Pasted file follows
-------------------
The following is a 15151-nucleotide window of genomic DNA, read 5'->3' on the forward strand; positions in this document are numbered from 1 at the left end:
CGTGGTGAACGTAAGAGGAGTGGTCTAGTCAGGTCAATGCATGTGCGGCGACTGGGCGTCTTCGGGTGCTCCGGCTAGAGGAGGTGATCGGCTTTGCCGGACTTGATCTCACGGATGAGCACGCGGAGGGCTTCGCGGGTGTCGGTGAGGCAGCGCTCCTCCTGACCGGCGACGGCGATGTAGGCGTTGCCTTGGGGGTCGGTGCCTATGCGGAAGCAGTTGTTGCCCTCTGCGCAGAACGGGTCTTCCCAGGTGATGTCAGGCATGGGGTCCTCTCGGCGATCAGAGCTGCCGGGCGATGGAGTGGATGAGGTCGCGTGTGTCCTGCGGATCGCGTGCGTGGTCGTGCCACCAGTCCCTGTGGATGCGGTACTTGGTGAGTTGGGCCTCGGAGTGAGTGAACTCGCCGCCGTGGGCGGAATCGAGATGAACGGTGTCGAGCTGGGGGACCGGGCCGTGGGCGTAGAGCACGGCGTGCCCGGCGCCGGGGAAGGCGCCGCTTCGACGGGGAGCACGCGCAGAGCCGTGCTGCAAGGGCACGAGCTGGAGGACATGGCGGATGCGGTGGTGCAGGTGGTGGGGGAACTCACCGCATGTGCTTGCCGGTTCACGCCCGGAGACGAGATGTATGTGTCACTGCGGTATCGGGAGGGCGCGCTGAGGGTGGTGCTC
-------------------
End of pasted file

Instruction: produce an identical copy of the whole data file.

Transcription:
The following is a 15151-nucleotide window of genomic DNA, read 5'->3' on the forward strand; positions in this document are numbered from 1 at the left end:
CGTGGTGAACGTAAGAGGAGTGGTCTAGTCAGGTCAATGCATGTGCGGCGACTGGGCGTCTTCGGGTGCTCCGGCTAGAGGAGGTGATCGGCTTTGCCGGACTTGATCTCACGGATGAGCACGCGGAGGGCTTCGCGGGTGTCGGTGAGGCAGCGCTCCTCCTGACCGGCGACGGCGATGTAGGCGTTGCCTTGGGGGTCGGTGCCTATGCGGAAGCAGTTGTTGCCCTCTGCGCAGAACGGGTCTTCCCAGGTGATGTCAGGCATGGGGTCCTCTCGGCGATCAGAGCTGCCGGGCGATGGAGTGGATGAGGTCGCGTGTGTCCTGCGGATCGCGTGCGTGGTCGTGCCACCAGTCCCTGTGGATGCGGTACTTGGTGAGTTGGGCCTCGGAGTGAGTGAACTCGCCGCCGTGGGCGGAATCGAGATGAACGGTGTCGAGCTGGGGGACCGGGCCGTGGGCGTAGAGCACGGCGTGCCCGGCGCCGGGGAAGGCGCCGCTTCGACGGGGAGCACGCGCAGAGCCGTGCTGCAAGGGCACGAGCTGGAGGACATGGCGGATGCGGTGGTGCAGGTGGTGGGGGAACTCACCGCATGTGCTTGCCGGTTCACGCCCGGAGACGAGATGTATGTGTCACTGCGGTATCGGGAGGGCGCGCTGAGGGTGGTGCTC